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Tips for a Greener Lent: The Common Good



‘The common good is “the sum of those conditions of social life which allow social groups and their individual member’s relatively thorough and ready access to their own fulfilment.” Laudato Si’ 156 and Gaudium et Spes, 26


783 million people live below the international poverty line of US$1.90 a day.


‘God of love, show us our place in this world as channels of your love for all the creatures of this earth, for not one of them is forgotten in your sight. Enlighten those who possess power and money that they may avoid the sin of indifference, that they may love the common good, advance the weak, and care for this world in which we live.’ Laudato Si’, 246


Tip this week: Give to Trócaire this week and reduce Global poverty.



Trócaire’s Lenten Campaign, 2019


Trócaire’s Lenten campaign this year focuses on the issue of land rights. The heart of this issue is the impact that losing land or being deprived of the right to land has on people and communities in the developing world. The Trócaire box features three little girls, from Guatamala, Uganda, and Lebanon. Each has experienced the trauma of losing their land home or livelihood, either through exploitation, the fact that they are female or through conflict. Find out more visit www.trocaire.org/lent


Worth noting: The Vatican and Trócaire connect with the GAMING GENERATION, 10-14 year olds, through a new educational game and an app to rival Pokemon Go. This Development Education video game ‘Project Honduras’, is a strategy game where the primary goal is to show how important it is for communities to work together to combat climate change.

The app is available for Android and IOS devices.



Ending Poverty

UN Photo/Eskinder Debebe

UN Secretary-General António Guterres is greeted on his visit to the Central African Republic.


While global poverty rates have been cut by more than half since 2000, one in ten people in developing regions still lives on less than US$1.90 a day - the internationally agreed poverty line, and millions of others live on slightly more than this daily amount. Significant progress has been made in many countries within Eastern and Southeastern Asia, but up to 42% of the population in Sub-Saharan Africa continues to live below the poverty line.


What is Poverty?


Poverty entails more than the lack of income and productive resources to ensure sustainable livelihoods. Its manifestations include hunger and malnutrition, limited access to education and other basic services, social discrimination and exclusion, as well as the lack of participation in decision-making. Today, more than 780 million people live below the international poverty line. More than 11% of the world population is living in extreme poverty and struggling to fulfil the most basic needs like health, education, and access to water and sanitation, to name a few. There are 122 women aged 25 to 34 living in poverty for every 100 men of the same age group, and more than 160 million children are at risk of continuing to live in extreme poverty by 2030.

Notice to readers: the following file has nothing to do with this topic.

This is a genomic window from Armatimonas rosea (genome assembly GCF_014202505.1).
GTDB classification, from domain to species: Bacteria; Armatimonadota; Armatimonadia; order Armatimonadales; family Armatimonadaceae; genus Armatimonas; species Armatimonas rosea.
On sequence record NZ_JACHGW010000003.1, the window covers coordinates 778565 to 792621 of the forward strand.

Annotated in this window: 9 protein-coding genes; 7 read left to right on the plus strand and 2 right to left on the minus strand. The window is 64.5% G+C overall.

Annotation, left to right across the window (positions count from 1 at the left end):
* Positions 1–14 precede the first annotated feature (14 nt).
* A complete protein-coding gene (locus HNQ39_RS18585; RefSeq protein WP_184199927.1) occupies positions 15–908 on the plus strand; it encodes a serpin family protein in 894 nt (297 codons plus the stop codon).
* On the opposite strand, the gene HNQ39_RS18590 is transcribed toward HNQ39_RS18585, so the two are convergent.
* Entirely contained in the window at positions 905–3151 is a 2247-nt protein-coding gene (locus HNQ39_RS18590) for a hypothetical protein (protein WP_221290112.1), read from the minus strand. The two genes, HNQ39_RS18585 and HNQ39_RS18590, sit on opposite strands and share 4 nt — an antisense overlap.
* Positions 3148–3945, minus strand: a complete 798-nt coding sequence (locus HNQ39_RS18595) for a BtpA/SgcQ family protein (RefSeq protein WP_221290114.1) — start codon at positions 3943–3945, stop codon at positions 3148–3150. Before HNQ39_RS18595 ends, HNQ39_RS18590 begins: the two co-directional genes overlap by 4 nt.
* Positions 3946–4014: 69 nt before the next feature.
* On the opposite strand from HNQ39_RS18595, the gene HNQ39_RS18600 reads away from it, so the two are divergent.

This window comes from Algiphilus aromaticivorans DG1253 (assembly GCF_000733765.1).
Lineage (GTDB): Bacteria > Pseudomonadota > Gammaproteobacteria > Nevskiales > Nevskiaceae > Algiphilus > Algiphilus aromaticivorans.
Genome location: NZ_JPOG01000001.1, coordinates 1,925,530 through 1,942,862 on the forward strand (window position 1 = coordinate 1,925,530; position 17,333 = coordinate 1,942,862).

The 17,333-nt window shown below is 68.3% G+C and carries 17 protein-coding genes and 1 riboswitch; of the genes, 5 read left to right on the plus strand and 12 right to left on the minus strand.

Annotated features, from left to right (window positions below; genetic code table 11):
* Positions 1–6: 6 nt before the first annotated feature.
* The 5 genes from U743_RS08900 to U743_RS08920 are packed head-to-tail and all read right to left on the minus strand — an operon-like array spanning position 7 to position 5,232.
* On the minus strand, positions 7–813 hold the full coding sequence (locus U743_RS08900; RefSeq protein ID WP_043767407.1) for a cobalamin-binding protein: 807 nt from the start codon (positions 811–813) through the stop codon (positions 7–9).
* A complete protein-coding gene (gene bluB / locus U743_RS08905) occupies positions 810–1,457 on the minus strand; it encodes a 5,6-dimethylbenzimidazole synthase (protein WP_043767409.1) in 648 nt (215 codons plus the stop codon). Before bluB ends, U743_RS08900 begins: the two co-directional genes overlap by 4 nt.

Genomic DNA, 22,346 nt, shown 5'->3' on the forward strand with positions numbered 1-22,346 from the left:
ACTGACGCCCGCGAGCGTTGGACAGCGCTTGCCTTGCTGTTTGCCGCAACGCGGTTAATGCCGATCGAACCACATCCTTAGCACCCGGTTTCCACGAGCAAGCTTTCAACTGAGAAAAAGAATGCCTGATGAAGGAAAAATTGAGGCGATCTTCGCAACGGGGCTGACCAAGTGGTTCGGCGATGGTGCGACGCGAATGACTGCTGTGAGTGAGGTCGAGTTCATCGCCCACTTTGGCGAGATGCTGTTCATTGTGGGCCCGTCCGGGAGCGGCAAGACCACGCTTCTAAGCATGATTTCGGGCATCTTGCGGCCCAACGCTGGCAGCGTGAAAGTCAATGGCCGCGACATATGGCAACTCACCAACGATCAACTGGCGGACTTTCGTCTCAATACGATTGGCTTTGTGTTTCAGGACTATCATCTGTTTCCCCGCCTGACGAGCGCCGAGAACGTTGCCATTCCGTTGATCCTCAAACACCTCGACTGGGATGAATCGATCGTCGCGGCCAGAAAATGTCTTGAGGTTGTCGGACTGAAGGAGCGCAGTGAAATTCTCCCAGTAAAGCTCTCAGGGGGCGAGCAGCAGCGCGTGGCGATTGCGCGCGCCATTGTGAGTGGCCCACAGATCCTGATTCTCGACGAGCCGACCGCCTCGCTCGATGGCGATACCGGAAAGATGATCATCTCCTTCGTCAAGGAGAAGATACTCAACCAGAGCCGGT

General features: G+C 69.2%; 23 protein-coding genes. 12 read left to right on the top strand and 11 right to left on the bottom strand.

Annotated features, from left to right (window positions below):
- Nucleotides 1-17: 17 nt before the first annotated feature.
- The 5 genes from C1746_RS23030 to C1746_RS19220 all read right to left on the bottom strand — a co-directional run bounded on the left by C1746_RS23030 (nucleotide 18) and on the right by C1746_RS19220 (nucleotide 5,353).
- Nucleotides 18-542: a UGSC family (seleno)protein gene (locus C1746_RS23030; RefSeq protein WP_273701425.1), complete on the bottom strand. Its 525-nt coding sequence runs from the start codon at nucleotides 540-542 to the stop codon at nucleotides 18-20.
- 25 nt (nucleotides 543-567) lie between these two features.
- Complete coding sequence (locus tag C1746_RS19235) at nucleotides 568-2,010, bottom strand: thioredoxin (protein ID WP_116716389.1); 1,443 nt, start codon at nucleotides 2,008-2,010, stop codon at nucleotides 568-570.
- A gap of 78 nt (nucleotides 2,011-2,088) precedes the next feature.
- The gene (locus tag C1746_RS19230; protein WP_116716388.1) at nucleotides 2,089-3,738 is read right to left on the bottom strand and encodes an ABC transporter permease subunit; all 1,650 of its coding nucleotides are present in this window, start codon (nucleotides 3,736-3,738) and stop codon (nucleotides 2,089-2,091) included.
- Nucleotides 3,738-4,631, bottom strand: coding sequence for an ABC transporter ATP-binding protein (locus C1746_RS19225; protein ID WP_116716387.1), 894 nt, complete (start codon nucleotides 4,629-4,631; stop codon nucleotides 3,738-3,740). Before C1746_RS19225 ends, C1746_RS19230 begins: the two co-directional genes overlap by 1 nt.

Poverty facts and figures


  • 783 million people live below the international poverty line of US$1.90 a day.

  • In 2016, almost 10 per cent of the world’s workers and their families lived on less than US$1.90 per person per day.

  • Most people living below the poverty line belong to two regions: Southern Asia and sub-Saharan Africa.

  • High poverty rates are often found in small, fragile and conflict-affected countries.

  • As of 2016, only 45% of the world’s population was effectively covered by at least one social protection cash benefit.


Poverty and the Sustainable Development Goals (SDGs)


Ending poverty in all its forms is the first of the 17 goals of the 2030 Agenda for Sustainable Development.


The SDGs’ main reference to combatting poverty is made in target 1.A: “Ensure significant mobilization of resources from a variety of sources, including through enhanced development cooperation, in order to provide adequate and predictable means for developing countries, in particular least developed countries, to implement programmes and policies to end poverty in all its dimensions.”




The SDGs also aim to create sound policy frameworks at national and regional levels, based on pro-poor and gender-sensitive development strategies to ensure that by 2030 all men and women have equal rights to economic resources, as well as access to basic services, ownership and control over land and other forms of property, inheritance, natural resources, appropriate new technology and financial services, including microfinance.


Measuring Poverty